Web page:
Tell the me to take along blankets and rifles this growing number we must stifle.
Of the soldiers take a census and of their condition form a consensus.
The rolls will be called with regularity and anyone caught riding a horse or wagon in or out of camp will be punished with severity.
From Poor’s Brigade Orderly Book: the commanding officer of each regiment is to appoint an officer to oversee construction of huts look to the surrounding forests to provide logs to be cut.
Overseers will be exempt from all other duty however only the sick and ill- c!othed will be completely off duty.
All are encouraged to do so quickly and with good skill to be rewarded with the sun of twelve dollars from the General’s till.
Due to a shortage of planks a one hundred dollar reward was offered throughout all the ranks to find the best covering to get everyone out of the bad weather and hovering.
the huts are to be 16×16 each year and ends and roots made of logs of beech, make the sides fight a with clay, one door, no windows, no splay, chimneys made of wood and he sure to gather firewood.
Line the inside with clay eighteen inches thick the fire will make the lining sturdy like brick.
Cut the door near the street, make it out of oak planks 6 1/3 feet high and on the height let no one cheat.
Washington stayed in his own tent until the huts were finished and then to Pott’s house he went and to Deborah Hewes he paid the rent.
From: ” Valley Forge Orderly Book” – ” Every Monday morning regimental surgeons are to make returns to the surgeon General or in his absence one of the senior surgeons , present in camp, or otherwise under the immediate care of the regimental surgeons, specifying the men’s names, camps, regiments and disease. ”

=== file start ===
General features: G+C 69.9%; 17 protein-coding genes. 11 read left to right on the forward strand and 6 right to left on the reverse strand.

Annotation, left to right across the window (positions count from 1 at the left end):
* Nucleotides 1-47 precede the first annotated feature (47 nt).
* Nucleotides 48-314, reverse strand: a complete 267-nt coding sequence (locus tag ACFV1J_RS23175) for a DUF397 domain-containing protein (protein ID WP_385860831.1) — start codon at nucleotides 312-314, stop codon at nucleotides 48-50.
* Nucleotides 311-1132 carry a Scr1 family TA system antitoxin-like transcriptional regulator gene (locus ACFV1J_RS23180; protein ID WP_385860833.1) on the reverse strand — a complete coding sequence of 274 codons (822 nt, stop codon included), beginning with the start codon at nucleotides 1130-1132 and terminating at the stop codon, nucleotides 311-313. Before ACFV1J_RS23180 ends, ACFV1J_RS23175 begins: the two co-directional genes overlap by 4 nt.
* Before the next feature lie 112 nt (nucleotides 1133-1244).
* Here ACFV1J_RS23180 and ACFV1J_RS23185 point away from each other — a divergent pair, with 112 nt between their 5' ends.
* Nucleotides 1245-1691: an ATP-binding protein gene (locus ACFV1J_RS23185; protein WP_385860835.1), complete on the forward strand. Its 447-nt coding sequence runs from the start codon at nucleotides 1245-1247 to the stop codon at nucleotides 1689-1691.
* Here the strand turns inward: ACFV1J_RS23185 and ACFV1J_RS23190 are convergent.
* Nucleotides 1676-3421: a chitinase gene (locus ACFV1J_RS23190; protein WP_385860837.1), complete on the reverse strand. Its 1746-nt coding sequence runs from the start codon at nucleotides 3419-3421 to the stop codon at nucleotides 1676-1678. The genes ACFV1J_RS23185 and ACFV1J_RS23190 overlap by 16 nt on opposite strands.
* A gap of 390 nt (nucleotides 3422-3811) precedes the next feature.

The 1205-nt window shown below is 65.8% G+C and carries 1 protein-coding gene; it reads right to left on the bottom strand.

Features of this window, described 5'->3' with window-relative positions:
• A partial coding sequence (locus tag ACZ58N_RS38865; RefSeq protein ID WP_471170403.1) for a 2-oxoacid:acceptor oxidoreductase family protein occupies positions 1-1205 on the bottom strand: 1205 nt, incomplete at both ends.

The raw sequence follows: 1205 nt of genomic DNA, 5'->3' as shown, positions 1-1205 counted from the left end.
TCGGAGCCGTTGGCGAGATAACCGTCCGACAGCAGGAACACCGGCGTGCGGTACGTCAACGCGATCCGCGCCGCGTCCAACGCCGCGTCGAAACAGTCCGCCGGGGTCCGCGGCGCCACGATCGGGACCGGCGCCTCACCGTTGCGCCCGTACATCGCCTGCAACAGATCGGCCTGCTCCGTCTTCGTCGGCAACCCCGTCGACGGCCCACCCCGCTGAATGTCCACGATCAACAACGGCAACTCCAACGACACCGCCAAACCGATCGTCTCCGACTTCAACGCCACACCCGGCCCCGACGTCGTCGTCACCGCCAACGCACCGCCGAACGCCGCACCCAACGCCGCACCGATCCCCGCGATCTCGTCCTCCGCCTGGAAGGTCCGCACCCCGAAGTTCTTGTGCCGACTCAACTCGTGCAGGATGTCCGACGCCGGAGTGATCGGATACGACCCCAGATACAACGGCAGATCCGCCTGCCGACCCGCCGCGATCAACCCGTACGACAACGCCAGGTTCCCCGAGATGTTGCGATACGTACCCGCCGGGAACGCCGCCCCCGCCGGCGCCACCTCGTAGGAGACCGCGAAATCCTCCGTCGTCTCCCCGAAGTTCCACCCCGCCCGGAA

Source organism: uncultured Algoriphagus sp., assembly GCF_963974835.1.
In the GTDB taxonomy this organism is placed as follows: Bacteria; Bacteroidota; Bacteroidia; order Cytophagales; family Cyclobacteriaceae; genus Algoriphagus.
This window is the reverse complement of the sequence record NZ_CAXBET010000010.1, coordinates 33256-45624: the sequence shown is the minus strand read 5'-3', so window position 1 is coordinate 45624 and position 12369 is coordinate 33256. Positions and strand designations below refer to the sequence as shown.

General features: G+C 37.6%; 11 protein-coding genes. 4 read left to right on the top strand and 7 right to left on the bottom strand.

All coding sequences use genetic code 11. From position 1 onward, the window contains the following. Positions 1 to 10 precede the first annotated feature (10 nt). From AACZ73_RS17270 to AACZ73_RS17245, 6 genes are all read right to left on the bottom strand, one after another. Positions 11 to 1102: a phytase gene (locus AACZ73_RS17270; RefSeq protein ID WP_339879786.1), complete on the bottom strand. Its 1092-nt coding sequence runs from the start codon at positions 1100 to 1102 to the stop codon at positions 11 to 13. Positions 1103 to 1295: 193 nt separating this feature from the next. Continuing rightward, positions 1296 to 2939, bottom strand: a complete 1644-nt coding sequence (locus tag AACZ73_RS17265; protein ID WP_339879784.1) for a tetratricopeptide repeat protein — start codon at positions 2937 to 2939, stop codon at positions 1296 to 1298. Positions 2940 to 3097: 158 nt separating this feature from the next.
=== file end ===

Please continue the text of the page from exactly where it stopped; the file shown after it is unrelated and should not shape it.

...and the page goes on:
Small pod ravaged the soldiers, sores, blisters and fevers causing spirits to smolder.
Eventually disease would take 2500 souls ending lives in a choking, blistered fashion, lonely and cold, dying around fires and their ever dwindling coals.
The weather added to the issue, wet and damp, difficult to get dry and pneumonia inflamed delicate pulmonary tissue.
To protect against smallpox Washington ordered innoculation, surely the men would become I’ll but they would develop immunity.
In the New he this scheme would benefit the nation.
Washington ordered hospitals to be built, fifteen feet wide, twenty five feet long and nine feet high.
Covered with boards, windows on each side, chimney at one end, the hope was life would be spared seeing how much blood had already been spilt.
There should be two for each brigade, each not more than 100 yards from their station, there the sick and wounded would remain.
From the diary of Albigence Waldo:
“December 25 – Christmas. We are still in tents, we ought to be in huts – the poor sick suffer much in tents in this cold weather.”
VI. Baron von Freidrich Von Steuben
Stueben, the skilled Prussian drill master, tasked with instilling discipline into the men to turn them into fighters who could actually win, drill and drill again…..make them them fall battle ready lines faster and faster.
Tirelessly drill the soldiers, improving their discipline and morale, make men out of these walking boys, broken and dispirited, using his techniques this Army would be ready for a battle royale!
He wrote drills form the army, a coordinated effort based on European ways he would work with troops directly and speaking profanity in several languages really increased his appeal and his increasing popularity would set the Army ablaze!
Oh May 6, 1778 the Army showed off its new time promise to celebrate the French alliance, Stueben was handed his commission from Congress and everyone remarked at his accomplishments, surely now this Army could now count on its own reliance.
Shortly after the Army left Valley Forge and fought the British at Monmouth Courthouse and fought the British to a standstill, those soldiers had a punch behind their new found stepping and fighting bounce!